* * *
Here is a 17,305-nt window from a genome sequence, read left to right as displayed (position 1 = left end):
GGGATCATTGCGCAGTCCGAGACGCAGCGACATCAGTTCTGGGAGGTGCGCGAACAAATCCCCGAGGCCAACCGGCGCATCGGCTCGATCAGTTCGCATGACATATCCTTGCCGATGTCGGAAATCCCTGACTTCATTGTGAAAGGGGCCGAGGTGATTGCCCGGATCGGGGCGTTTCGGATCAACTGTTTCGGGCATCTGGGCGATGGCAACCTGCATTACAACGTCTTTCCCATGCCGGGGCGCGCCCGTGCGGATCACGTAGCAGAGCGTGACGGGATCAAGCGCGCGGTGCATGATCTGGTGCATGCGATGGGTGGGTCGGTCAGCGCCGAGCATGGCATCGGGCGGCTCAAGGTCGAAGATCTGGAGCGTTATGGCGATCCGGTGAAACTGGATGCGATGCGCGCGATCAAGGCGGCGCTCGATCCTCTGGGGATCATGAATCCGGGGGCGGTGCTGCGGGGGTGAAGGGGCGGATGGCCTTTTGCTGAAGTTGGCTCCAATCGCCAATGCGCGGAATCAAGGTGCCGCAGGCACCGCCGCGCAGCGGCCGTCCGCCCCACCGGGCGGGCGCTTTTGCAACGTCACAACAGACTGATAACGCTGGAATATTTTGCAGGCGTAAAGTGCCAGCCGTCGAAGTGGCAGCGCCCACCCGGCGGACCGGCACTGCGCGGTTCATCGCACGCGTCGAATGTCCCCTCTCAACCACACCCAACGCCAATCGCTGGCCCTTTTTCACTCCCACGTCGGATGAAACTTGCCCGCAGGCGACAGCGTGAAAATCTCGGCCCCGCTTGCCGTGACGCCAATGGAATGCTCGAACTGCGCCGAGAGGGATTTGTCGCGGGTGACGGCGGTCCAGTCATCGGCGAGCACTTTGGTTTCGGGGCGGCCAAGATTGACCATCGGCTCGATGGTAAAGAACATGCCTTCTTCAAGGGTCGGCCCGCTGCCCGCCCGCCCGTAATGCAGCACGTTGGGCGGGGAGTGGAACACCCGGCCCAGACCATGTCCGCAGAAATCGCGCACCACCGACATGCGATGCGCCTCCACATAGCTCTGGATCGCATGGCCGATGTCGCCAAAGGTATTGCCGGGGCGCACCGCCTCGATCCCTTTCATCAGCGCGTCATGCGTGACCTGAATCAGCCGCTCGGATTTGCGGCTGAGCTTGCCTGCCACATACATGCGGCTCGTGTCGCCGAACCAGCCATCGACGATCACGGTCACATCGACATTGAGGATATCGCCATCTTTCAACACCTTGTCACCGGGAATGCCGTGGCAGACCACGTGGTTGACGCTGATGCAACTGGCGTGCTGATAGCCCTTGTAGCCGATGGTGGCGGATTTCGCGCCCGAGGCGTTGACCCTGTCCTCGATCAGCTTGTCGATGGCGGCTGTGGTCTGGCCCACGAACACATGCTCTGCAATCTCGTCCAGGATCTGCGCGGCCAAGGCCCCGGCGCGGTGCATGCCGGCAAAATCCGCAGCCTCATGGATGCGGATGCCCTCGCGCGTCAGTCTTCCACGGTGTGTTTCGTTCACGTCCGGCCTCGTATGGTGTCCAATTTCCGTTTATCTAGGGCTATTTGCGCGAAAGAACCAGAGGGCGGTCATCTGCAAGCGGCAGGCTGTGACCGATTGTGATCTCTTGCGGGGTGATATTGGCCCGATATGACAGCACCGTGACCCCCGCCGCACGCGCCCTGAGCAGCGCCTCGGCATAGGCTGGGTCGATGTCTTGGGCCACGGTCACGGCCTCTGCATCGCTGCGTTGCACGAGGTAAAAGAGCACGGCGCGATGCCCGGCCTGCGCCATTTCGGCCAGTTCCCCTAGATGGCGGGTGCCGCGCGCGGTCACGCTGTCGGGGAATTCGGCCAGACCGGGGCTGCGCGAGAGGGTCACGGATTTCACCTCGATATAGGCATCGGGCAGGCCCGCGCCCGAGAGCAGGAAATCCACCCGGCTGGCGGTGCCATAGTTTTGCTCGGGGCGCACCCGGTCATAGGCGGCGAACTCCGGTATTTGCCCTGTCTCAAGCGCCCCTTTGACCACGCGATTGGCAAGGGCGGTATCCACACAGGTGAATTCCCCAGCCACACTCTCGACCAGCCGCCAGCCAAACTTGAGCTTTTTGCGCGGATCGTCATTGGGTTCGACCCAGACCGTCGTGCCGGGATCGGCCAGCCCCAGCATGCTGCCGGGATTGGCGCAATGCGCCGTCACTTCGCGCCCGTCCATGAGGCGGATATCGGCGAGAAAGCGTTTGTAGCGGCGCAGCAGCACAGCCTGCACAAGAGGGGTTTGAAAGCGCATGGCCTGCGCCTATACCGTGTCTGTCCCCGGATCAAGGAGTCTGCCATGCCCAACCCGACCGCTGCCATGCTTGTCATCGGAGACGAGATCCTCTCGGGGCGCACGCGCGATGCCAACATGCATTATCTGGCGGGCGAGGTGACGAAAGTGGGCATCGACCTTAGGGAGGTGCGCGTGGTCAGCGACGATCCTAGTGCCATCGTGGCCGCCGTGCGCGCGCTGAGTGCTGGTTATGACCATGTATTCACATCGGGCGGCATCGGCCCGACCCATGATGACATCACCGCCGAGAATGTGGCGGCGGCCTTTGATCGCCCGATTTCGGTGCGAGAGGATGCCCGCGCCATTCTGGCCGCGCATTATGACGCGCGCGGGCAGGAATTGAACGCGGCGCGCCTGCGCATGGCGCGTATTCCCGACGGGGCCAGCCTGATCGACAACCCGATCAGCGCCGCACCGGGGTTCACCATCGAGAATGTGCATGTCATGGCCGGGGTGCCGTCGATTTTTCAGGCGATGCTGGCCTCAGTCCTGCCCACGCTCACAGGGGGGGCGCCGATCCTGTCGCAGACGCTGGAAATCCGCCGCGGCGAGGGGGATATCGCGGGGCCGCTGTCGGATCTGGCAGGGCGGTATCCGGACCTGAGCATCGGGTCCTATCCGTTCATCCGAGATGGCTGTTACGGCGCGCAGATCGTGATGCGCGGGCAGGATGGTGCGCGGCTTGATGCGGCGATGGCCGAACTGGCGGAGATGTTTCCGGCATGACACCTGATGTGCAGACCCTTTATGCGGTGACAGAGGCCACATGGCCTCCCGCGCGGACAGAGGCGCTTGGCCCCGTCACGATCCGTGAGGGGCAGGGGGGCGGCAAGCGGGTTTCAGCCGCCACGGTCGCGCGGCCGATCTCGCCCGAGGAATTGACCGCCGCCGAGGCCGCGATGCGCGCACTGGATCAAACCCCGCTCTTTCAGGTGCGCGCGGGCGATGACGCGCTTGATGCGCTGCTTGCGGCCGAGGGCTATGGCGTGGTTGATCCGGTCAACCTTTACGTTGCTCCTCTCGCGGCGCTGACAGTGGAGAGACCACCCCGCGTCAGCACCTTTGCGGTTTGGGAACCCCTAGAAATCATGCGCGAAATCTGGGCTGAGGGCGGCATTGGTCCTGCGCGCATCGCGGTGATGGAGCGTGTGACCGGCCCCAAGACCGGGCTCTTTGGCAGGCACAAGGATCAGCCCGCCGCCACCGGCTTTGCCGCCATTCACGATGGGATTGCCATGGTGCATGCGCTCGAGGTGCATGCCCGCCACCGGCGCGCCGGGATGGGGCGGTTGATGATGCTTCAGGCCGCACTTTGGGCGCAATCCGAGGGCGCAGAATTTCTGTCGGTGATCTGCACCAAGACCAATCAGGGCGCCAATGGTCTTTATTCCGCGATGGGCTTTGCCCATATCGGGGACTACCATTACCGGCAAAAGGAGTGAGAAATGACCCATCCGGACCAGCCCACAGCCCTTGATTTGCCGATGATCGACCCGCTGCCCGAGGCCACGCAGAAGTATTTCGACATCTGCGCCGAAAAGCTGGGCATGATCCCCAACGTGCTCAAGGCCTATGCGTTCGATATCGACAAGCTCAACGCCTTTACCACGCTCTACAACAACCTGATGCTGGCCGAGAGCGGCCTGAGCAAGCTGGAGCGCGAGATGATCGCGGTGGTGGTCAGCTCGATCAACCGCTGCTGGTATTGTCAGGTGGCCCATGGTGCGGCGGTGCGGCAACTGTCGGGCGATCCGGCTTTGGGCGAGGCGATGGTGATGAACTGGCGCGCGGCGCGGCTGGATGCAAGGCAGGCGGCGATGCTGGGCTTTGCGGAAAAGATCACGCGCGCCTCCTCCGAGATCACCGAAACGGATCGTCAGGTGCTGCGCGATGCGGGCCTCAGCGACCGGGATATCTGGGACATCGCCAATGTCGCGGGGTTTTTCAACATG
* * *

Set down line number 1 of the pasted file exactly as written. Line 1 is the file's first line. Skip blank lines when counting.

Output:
Here is a 17,305-nt window from a genome sequence, read left to right as displayed (position 1 = left end):